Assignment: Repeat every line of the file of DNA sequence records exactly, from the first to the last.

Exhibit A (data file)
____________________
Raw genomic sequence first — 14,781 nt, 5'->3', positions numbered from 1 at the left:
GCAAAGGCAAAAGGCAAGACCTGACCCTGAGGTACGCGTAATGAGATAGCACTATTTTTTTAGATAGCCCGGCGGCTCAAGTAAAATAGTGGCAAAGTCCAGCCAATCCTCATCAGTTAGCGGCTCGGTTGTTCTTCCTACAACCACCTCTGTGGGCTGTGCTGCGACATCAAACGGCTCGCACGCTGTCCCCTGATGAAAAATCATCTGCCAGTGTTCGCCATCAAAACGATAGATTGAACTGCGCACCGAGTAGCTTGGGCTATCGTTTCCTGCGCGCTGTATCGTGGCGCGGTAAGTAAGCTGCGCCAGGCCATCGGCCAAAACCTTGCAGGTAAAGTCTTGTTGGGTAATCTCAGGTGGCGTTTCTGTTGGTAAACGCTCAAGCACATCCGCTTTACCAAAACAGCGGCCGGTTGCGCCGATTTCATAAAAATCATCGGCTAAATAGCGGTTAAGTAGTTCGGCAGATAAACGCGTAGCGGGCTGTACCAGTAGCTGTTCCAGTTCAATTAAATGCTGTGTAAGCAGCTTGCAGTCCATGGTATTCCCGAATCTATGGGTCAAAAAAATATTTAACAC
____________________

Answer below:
Raw genomic sequence first — 14,781 nt, 5'->3', positions numbered from 1 at the left:
GCAAAGGCAAAAGGCAAGACCTGACCCTGAGGTACGCGTAATGAGATAGCACTATTTTTTTAGATAGCCCGGCGGCTCAAGTAAAATAGTGGCAAAGTCCAGCCAATCCTCATCAGTTAGCGGCTCGGTTGTTCTTCCTACAACCACCTCTGTGGGCTGTGCTGCGACATCAAACGGCTCGCACGCTGTCCCCTGATGAAAAATCATCTGCCAGTGTTCGCCATCAAAACGATAGATTGAACTGCGCACCGAGTAGCTTGGGCTATCGTTTCCTGCGCGCTGTATCGTGGCGCGGTAAGTAAGCTGCGCCAGGCCATCGGCCAAAACCTTGCAGGTAAAGTCTTGTTGGGTAATCTCAGGTGGCGTTTCTGTTGGTAAACGCTCAAGCACATCCGCTTTACCAAAACAGCGGCCGGTTGCGCCGATTTCATAAAAATCATCGGCTAAATAGCGGTTAAGTAGTTCGGCAGATAAACGCGTAGCGGGCTGTACCAGTAGCTGTTCCAGTTCAATTAAATGCTGTGTAAGCAGCTTGCAGTCCATGGTATTCCCGAATCTATGGGTCAAAAAAATATTTAACAC